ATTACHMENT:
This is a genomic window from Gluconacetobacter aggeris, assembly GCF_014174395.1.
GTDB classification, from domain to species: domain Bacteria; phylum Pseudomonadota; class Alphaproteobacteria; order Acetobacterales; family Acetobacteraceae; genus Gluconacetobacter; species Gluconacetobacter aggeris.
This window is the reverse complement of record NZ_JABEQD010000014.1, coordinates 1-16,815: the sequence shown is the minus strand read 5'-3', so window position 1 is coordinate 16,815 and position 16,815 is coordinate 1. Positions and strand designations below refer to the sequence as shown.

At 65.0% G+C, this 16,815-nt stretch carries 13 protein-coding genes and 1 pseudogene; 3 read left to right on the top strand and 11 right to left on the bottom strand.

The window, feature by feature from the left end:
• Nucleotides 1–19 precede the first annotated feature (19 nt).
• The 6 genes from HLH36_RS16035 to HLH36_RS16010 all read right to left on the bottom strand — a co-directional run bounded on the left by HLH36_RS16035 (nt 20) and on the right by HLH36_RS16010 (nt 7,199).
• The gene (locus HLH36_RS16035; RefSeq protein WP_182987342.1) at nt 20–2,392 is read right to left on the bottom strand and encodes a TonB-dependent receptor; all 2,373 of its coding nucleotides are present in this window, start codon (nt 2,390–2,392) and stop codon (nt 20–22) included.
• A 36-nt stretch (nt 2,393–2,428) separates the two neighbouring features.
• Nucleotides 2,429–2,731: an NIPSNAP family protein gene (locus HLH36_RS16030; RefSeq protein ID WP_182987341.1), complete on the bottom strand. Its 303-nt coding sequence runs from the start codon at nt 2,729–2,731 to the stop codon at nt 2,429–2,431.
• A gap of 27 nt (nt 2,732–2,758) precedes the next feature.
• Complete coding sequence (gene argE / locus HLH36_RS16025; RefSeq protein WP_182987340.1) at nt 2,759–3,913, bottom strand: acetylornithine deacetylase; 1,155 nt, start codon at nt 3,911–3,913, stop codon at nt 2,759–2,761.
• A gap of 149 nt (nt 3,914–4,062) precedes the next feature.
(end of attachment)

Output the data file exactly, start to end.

This is a genomic window from Gluconacetobacter aggeris, assembly GCF_014174395.1.
GTDB classification, from domain to species: domain Bacteria; phylum Pseudomonadota; class Alphaproteobacteria; order Acetobacterales; family Acetobacteraceae; genus Gluconacetobacter; species Gluconacetobacter aggeris.
This window is the reverse complement of record NZ_JABEQD010000014.1, coordinates 1-16,815: the sequence shown is the minus strand read 5'-3', so window position 1 is coordinate 16,815 and position 16,815 is coordinate 1. Positions and strand designations below refer to the sequence as shown.

At 65.0% G+C, this 16,815-nt stretch carries 13 protein-coding genes and 1 pseudogene; 3 read left to right on the top strand and 11 right to left on the bottom strand.

The window, feature by feature from the left end:
• Nucleotides 1–19 precede the first annotated feature (19 nt).
• The 6 genes from HLH36_RS16035 to HLH36_RS16010 all read right to left on the bottom strand — a co-directional run bounded on the left by HLH36_RS16035 (nt 20) and on the right by HLH36_RS16010 (nt 7,199).
• The gene (locus HLH36_RS16035; RefSeq protein WP_182987342.1) at nt 20–2,392 is read right to left on the bottom strand and encodes a TonB-dependent receptor; all 2,373 of its coding nucleotides are present in this window, start codon (nt 2,390–2,392) and stop codon (nt 20–22) included.
• A 36-nt stretch (nt 2,393–2,428) separates the two neighbouring features.
• Nucleotides 2,429–2,731: an NIPSNAP family protein gene (locus HLH36_RS16030; RefSeq protein ID WP_182987341.1), complete on the bottom strand. Its 303-nt coding sequence runs from the start codon at nt 2,729–2,731 to the stop codon at nt 2,429–2,431.
• A gap of 27 nt (nt 2,732–2,758) precedes the next feature.
• Complete coding sequence (gene argE / locus HLH36_RS16025; RefSeq protein WP_182987340.1) at nt 2,759–3,913, bottom strand: acetylornithine deacetylase; 1,155 nt, start codon at nt 3,911–3,913, stop codon at nt 2,759–2,761.
• A gap of 149 nt (nt 3,914–4,062) precedes the next feature.